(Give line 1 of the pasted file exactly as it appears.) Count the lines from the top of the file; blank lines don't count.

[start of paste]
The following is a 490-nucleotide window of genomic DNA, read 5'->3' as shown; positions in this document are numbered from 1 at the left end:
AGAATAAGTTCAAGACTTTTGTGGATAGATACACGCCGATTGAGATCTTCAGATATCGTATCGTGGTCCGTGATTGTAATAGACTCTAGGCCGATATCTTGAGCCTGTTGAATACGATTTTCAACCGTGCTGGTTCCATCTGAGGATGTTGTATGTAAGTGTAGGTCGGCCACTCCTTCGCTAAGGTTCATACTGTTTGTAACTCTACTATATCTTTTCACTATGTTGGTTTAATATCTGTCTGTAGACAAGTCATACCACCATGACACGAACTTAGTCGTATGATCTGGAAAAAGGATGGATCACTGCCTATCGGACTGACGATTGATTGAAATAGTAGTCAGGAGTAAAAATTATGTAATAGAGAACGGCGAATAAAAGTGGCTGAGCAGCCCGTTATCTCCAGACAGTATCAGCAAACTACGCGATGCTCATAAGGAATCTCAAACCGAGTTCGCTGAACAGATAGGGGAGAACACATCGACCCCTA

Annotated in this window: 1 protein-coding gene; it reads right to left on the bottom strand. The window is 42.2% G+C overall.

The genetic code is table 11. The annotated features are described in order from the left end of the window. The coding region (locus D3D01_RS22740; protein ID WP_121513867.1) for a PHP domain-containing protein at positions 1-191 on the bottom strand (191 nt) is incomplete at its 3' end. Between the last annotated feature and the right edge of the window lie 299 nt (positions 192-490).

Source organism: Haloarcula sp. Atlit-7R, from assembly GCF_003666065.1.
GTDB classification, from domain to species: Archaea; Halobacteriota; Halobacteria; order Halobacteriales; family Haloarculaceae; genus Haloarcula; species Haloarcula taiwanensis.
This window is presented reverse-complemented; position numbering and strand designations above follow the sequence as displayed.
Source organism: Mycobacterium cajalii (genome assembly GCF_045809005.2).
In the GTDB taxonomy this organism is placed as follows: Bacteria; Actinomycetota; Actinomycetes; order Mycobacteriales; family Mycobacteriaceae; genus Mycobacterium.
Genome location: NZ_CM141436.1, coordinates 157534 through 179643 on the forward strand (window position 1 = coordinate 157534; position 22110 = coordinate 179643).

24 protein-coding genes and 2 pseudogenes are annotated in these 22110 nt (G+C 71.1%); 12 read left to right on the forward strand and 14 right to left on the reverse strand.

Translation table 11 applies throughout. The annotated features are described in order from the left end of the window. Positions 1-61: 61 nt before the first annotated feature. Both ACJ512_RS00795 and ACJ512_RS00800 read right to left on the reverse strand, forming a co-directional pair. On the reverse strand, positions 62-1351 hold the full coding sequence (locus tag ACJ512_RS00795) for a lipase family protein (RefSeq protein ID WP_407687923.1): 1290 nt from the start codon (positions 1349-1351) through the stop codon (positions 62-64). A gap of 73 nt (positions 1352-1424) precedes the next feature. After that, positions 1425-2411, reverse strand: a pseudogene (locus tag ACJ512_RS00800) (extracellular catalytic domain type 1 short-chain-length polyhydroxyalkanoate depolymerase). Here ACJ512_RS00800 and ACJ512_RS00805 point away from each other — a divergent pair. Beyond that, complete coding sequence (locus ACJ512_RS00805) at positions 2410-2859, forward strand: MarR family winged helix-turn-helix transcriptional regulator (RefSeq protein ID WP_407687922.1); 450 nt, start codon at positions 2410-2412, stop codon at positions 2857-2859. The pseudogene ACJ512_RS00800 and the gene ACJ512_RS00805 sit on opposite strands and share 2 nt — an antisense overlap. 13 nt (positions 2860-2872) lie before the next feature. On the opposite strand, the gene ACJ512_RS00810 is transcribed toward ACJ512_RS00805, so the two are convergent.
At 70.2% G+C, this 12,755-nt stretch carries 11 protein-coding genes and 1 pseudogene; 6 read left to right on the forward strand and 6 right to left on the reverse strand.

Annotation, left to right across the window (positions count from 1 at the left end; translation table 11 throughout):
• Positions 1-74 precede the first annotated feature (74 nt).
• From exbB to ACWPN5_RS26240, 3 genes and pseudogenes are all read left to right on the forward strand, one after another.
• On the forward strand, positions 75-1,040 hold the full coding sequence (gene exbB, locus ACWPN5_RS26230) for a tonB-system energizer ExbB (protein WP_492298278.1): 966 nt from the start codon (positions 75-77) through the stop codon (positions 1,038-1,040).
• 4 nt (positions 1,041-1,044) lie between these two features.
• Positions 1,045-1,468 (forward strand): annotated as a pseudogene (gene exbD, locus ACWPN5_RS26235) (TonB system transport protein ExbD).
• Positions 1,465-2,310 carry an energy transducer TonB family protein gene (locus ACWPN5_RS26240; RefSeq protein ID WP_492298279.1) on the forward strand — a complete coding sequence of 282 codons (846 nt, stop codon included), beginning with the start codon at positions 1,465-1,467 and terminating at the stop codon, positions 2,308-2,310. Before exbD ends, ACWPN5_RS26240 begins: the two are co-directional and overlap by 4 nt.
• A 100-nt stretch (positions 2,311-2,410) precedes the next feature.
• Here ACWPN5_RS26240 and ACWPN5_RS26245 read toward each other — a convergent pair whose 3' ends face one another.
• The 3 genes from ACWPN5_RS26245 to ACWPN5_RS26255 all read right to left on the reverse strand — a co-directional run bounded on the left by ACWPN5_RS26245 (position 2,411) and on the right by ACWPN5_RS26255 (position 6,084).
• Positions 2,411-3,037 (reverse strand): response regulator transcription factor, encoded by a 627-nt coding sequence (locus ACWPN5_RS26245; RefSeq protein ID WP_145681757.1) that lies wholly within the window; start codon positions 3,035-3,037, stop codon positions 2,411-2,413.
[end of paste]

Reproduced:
The following is a 490-nucleotide window of genomic DNA, read 5'->3' as shown; positions in this document are numbered from 1 at the left end: